U.S. Department of Energy Hackathon
Apply by June 25 to participate in the U.S. Department of Energy’s Conquer the Hill: Adventurer Edition hackathon. Go on an individual virtual mission that will give you a chance to exercise your knowledge and skills in cyber defense. The competition itself will be held from July 16 to 18, 2021.
Chris Jackson Computer Science Education Scholarship: This $5,000 scholarship is awarded to a new recipient every six months. Applicants will be required to discuss their interest in pursuing a computer science degree, their career aspirations, and why they think they should receive the award. Learn more, find out the next available application deadline, and submit your application here.
Why do hackathons?
We strongly encourage UIC CS students to sign up for hackathon competitions. Here are some reasons why:
- Meeting new people. Not just potential employers—who might watch a hackathon for potential new hires—but also fellow students.
- Developing your résumé. Hackathons let you showcase the skills you’ve developed in class and build some new ones.
- Enhancing your job interviews. Hackathons make you a more interesting interviewee. You can talk about how you approached a problem, the solutions you considered, and which skills you brought to the table.
- Winning! (Of course.)
Current hackathon opportunities:
- U.S. Department of Energy Cyberforce Competition series, Conquer the Hill Adventurer Edition: July 16-18, 2021, register by June 25
- COVID-19 Healthcare App Challenge: Deadline: June 28
- Formula 0001: Rapyd Fintech Grand Prix: Deadline: July 8
- Square Unboxed Hackathon: Deadline: July 12
More on hackathons
UIC students have placed highly in these hackathon events:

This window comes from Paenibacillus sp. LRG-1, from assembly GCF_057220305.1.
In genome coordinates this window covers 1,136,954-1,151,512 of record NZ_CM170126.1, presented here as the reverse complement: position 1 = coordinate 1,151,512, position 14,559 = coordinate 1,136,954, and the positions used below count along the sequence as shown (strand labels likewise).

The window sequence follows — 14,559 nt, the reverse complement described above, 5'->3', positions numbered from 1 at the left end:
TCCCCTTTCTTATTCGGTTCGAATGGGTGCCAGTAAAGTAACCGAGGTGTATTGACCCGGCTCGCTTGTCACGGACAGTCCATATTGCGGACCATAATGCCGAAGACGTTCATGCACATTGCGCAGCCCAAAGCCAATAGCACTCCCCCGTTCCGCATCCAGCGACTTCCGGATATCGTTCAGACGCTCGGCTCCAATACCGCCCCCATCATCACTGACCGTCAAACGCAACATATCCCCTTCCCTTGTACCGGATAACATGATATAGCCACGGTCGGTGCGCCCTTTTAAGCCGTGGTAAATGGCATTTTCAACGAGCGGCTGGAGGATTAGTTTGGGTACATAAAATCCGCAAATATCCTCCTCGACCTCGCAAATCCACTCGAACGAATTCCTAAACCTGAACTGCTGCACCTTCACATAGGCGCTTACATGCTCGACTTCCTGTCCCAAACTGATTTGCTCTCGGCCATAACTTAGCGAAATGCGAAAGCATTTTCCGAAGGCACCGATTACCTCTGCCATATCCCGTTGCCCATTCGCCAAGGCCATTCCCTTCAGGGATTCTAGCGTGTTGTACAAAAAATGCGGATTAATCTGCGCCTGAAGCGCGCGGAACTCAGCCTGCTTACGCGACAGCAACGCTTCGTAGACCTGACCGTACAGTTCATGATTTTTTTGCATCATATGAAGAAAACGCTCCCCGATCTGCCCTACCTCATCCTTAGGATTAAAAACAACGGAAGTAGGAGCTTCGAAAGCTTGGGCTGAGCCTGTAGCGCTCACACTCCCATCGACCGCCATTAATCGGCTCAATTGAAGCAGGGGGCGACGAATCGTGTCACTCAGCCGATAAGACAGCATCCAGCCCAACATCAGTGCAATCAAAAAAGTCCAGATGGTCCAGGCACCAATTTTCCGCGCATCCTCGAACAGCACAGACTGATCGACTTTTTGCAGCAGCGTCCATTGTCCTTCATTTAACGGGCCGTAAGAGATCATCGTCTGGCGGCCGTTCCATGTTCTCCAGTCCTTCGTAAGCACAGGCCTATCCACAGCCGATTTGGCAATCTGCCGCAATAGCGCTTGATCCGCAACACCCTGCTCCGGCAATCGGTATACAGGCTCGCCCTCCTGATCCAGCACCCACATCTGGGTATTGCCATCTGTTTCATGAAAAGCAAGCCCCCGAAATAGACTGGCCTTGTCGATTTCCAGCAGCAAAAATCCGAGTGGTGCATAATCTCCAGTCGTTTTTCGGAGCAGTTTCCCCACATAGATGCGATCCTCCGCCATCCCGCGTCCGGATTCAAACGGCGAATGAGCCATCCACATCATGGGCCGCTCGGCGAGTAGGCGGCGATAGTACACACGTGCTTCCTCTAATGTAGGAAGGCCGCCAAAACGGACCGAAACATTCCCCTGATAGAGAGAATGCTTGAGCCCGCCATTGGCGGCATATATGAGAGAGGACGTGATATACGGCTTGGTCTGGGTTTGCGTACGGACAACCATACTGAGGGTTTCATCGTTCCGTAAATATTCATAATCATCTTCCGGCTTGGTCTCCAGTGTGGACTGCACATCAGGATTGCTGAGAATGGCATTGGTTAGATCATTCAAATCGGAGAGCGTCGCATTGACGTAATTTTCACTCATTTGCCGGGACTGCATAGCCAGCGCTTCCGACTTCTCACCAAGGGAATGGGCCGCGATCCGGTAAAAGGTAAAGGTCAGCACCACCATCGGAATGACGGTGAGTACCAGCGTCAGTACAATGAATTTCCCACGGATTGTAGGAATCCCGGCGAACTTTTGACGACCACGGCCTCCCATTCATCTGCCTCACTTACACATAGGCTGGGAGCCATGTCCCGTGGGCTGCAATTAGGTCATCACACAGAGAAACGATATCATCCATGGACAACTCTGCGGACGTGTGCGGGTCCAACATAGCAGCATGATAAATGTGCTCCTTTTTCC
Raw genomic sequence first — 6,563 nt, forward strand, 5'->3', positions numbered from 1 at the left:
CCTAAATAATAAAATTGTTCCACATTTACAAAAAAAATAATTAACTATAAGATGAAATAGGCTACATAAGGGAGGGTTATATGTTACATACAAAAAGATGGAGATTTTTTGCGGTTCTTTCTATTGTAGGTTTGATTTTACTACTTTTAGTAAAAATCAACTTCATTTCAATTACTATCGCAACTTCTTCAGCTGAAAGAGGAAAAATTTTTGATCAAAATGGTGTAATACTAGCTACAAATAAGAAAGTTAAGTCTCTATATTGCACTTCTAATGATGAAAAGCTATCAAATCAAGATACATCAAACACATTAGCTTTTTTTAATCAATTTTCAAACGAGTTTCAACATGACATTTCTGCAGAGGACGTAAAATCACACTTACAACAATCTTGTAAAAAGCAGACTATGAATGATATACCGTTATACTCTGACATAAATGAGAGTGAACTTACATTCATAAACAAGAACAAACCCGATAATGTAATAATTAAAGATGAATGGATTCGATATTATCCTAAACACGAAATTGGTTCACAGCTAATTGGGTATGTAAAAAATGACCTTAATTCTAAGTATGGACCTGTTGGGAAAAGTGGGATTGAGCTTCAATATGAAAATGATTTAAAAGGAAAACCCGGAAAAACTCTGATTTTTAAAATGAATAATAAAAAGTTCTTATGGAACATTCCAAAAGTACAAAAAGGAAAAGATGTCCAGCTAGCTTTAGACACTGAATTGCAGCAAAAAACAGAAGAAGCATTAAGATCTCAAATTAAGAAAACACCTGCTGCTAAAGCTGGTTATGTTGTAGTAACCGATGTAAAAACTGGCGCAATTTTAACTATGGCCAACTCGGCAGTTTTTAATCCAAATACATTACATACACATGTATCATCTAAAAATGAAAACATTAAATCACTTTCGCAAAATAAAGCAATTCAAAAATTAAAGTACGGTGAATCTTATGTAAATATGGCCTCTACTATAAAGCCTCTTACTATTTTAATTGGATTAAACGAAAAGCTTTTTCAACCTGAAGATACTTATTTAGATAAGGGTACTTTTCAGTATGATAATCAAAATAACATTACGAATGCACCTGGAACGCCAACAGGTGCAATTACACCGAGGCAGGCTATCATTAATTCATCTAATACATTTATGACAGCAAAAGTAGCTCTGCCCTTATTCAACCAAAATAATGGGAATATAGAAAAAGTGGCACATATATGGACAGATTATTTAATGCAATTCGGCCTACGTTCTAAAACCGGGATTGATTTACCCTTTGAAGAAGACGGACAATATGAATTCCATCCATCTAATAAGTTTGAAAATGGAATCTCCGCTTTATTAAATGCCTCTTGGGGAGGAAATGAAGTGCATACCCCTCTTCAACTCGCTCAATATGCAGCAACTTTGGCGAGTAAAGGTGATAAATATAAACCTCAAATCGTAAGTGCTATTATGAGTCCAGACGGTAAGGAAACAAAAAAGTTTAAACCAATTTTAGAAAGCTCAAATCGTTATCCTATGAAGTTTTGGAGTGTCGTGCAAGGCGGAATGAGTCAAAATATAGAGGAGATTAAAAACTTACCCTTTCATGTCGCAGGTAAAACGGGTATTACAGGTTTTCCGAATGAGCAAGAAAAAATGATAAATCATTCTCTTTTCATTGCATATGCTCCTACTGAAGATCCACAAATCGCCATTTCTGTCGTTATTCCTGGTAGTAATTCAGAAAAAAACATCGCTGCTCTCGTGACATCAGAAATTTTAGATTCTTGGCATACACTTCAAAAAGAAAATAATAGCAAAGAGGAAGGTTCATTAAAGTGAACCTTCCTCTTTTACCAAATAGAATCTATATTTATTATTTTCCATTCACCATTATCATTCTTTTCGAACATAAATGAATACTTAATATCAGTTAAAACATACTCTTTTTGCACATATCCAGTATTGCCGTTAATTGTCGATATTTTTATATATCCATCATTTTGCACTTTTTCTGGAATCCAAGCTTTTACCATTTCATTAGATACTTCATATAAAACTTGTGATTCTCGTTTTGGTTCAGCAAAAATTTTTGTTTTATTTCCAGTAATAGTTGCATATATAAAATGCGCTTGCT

- BuiltWorlds Hackathon 2019: Riccardo Pressiani, Matteo Foglio, Guido Muscioni, Francesco Sgherzi, Chiara Gambacorta, and Giulia Soresini, Grand Prize
- Google Tech Challenge 2019: 3rd place, 5th place
- MIT Energy Hack 2018: Chirag Soni, MS ’19
- BuiltWorlds Hackathon 2018: Giovanni Agugini Bassi, Iacopo Olivo, and Francesco Pinci, all MS ’19
- Mobility Hackathon Chicago: The Roiti (team of five MS ’19 students)
Research Experiences for Undergraduates
Research experiences for undergraduates—called REUs for short—offer undergraduate students the opportunity to complete career-building research projects over the summer. REUs are competitive (with students chosen for the research positions by application) and often are held at universities other than your home institution. They are sponsored with funding from the National Science Foundation and typically come with a stipend that you can use to cover living expenses and other costs.
REUs make excellent résumé entries and offer valuable hands-on experience that you can talk about in job interviews. If you have your eye on a master’s degree or PhD after graduation, REUs provide a head start on building your research experience and could give you insight on what you might like to pursue in graduate school.
Think of REUs as a great way to get research experience while trying out living in a different place.